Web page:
One of the significant challenges of missions to the moon is dealing with the fine and powdery lunar regolith on the moon’s surface. NASA found during the Apollo era that the lunar regolith stuck to everything, and it was very difficult to remove. In preparation for putting humans back on the moon’s surface in the future, NASA is conducting research looking for various methods to deal with the lunar regolith.
One of the biggest concerns about the lunar soil is how it might be kicked up when the spacecraft fires its thrusters to slow its descent and land on the surface. As the engine exhaust stirs up the regolith, NASA is concerned that it could potentially destabilize the lander or damage instruments. Researchers at the Kennedy Space Center are currently conducting experiments on 16 tons of simulated lunar regolith known as Black Point-1 or BP-1.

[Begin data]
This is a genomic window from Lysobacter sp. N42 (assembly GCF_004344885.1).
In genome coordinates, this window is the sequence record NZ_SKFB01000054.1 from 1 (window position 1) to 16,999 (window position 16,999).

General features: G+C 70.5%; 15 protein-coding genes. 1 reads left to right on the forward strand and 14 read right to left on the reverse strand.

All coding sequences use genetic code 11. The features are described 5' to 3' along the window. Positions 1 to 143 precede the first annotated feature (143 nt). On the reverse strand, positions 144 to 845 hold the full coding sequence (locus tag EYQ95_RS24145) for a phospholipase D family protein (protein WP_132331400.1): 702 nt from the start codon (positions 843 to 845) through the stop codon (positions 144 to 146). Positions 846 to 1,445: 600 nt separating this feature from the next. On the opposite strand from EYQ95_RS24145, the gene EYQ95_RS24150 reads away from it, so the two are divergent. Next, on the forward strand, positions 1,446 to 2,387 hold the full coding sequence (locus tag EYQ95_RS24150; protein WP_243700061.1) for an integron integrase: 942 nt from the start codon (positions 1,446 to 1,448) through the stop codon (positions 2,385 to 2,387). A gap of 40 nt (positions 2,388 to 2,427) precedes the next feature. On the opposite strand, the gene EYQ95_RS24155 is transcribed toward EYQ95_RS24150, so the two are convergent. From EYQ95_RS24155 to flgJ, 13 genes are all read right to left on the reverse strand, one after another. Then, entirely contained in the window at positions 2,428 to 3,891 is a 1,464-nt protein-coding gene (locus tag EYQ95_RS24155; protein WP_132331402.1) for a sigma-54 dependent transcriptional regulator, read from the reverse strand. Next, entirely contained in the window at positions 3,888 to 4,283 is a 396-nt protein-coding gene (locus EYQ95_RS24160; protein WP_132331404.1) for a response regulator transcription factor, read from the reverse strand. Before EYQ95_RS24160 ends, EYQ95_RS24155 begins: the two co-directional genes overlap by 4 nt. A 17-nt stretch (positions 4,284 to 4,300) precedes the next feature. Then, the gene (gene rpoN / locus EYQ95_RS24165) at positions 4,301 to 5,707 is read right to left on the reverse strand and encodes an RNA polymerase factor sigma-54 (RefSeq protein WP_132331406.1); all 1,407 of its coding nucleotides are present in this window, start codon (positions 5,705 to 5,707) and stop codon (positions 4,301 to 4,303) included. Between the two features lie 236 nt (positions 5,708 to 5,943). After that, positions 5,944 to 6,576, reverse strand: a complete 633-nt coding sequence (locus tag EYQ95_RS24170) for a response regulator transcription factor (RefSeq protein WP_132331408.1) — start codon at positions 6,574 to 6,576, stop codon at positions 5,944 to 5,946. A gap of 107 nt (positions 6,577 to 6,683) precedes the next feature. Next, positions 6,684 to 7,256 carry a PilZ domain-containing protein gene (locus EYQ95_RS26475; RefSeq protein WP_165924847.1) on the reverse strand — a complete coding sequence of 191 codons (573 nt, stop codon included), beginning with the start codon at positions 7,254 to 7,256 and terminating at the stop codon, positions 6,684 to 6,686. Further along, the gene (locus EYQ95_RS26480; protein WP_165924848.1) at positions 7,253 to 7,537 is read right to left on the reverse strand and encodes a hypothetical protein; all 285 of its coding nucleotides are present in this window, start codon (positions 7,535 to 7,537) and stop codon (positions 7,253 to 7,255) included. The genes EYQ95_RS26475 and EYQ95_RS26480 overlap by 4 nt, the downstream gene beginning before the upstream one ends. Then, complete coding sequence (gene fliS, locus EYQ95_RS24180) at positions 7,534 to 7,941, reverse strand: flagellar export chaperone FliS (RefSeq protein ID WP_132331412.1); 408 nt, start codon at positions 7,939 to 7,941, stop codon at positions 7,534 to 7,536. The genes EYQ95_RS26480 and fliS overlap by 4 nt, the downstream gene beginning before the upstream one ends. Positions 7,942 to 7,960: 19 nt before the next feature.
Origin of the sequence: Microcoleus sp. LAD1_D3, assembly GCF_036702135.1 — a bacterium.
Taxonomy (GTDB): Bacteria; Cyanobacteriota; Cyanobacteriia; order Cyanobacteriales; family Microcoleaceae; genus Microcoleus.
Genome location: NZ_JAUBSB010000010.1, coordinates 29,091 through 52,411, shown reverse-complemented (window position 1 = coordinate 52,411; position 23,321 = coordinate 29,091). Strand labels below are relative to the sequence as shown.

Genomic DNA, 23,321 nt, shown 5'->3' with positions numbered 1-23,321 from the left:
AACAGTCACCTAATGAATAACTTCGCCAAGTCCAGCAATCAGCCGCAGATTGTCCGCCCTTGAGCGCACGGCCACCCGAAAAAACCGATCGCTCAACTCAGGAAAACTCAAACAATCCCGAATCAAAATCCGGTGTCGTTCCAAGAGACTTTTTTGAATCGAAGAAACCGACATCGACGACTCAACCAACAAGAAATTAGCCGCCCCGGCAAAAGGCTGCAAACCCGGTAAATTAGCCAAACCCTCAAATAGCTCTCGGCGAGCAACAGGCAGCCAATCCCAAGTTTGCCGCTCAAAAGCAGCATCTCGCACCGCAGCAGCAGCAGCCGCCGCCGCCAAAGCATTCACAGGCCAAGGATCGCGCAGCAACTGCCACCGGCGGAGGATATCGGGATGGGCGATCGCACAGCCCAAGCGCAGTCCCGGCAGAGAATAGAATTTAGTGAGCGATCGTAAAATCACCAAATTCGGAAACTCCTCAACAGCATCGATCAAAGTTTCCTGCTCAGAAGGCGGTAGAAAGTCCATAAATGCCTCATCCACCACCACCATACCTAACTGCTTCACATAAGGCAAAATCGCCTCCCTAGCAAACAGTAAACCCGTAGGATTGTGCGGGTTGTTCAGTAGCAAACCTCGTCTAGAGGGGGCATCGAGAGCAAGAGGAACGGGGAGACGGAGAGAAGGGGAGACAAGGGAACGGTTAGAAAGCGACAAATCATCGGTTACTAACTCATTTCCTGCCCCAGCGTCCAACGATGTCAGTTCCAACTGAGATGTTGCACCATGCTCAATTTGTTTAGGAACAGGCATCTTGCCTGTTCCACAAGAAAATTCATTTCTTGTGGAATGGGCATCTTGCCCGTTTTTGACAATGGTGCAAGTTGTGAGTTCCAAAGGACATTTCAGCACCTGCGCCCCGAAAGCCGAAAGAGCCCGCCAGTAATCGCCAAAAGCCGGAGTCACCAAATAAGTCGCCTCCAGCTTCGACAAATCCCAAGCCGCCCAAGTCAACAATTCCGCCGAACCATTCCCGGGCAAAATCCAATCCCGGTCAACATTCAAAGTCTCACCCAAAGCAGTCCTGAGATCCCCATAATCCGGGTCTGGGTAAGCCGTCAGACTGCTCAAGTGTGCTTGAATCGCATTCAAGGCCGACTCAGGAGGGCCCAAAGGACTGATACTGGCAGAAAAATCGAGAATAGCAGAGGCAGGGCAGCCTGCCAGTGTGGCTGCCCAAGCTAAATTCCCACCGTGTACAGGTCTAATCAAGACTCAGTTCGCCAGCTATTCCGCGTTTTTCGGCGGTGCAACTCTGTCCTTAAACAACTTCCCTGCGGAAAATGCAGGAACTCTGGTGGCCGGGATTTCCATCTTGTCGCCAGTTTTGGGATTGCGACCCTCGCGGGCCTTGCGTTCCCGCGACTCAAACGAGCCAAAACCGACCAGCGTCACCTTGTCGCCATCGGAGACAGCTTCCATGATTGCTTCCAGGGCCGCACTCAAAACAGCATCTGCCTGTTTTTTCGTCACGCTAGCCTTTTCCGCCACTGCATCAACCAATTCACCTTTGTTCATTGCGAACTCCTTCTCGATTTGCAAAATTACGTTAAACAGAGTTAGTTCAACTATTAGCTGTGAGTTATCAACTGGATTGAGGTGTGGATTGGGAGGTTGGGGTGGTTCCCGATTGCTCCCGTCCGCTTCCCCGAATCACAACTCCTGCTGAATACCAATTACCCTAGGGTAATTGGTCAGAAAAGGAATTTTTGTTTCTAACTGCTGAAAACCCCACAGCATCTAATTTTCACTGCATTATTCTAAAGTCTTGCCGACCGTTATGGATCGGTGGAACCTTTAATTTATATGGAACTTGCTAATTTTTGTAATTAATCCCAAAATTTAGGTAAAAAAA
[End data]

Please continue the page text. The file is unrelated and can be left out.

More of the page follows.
Researchers are using the massive amount of simulated lunar soil to understand plume surface interaction, which describes how the rocket exhaust plume will affect the moon’s surface during landing. NASA is concerned about regolith because the material is very abrasive, with particles featuring many irregularly shaped crushed rocks and sharp angles.
When considering BP-1, NASA compared it to actual lunar regolith recovered from past missions and several other simulants. The space agency found that BP-1’s properties are similar to both actual lunar regolith and other simulants. BP-1 gets its name from where it’s sourced; the Black Point lava flow in northern Arizona.
NASA uses the site as a stand-in for the moon’s surface and has since the Apollo era. The same site is also used for simulating the surface of Mars. Investigations into plume surface interactions are continuing at NASA, with more and larger experiments planned in the future. NASA says it has taken precautions in testing environments using the simulant to ensure the very fine particles aren’t inhaled.